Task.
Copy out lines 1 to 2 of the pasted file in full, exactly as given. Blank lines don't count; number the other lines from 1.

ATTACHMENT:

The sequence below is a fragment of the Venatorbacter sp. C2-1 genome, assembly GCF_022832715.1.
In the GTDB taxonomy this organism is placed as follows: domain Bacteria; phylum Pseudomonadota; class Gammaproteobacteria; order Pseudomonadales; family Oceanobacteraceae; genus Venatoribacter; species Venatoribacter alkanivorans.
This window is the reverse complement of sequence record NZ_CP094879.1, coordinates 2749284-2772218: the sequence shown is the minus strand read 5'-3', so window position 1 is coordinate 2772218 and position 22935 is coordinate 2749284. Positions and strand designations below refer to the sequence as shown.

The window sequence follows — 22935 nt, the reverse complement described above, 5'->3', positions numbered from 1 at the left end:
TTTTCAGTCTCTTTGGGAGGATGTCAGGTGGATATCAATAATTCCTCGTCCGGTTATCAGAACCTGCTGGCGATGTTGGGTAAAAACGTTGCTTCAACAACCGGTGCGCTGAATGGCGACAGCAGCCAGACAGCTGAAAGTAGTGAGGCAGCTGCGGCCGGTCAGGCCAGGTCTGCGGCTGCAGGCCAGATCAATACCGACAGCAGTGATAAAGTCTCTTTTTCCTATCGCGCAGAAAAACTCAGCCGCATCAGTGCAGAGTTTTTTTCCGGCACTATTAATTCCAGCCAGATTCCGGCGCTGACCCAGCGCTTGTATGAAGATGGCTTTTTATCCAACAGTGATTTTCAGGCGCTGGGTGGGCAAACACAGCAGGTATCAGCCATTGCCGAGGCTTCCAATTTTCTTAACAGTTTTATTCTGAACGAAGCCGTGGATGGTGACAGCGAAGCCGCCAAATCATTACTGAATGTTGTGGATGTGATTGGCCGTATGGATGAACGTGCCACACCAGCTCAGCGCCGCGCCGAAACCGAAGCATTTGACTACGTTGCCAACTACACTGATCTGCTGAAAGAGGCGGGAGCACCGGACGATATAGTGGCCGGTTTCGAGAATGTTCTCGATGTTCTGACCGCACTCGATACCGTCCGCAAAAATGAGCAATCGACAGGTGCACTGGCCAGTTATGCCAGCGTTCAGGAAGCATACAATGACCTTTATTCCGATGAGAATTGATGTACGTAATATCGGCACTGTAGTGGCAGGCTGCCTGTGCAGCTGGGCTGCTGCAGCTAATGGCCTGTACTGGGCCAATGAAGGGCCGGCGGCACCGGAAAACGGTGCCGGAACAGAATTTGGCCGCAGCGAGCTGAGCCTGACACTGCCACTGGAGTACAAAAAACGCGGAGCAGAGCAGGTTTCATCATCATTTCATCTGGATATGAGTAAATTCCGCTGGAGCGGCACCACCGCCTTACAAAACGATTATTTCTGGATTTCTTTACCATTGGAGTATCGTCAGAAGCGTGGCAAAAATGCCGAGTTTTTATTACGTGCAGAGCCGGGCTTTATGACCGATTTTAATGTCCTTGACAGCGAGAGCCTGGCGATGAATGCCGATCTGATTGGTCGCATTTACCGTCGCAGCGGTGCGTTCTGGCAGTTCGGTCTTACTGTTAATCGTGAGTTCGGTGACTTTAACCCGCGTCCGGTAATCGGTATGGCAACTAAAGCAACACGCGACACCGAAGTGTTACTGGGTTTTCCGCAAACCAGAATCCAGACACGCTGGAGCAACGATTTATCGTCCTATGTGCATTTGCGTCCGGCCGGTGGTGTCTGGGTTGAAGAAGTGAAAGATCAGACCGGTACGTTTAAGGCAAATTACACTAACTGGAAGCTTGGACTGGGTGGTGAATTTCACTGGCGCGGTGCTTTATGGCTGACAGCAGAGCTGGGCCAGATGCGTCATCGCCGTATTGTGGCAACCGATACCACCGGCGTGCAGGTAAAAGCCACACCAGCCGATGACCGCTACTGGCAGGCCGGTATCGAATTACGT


The sequence below is a fragment of the Venatorbacter sp. C2-1 genome, assembly GCF_022832715.1.
In the GTDB taxonomy this organism is placed as follows: domain Bacteria; phylum Pseudomonadota; class Gammaproteobacteria; order Pseudomonadales; family Oceanobacteraceae; genus Venatoribacter; species Venatoribacter alkanivorans.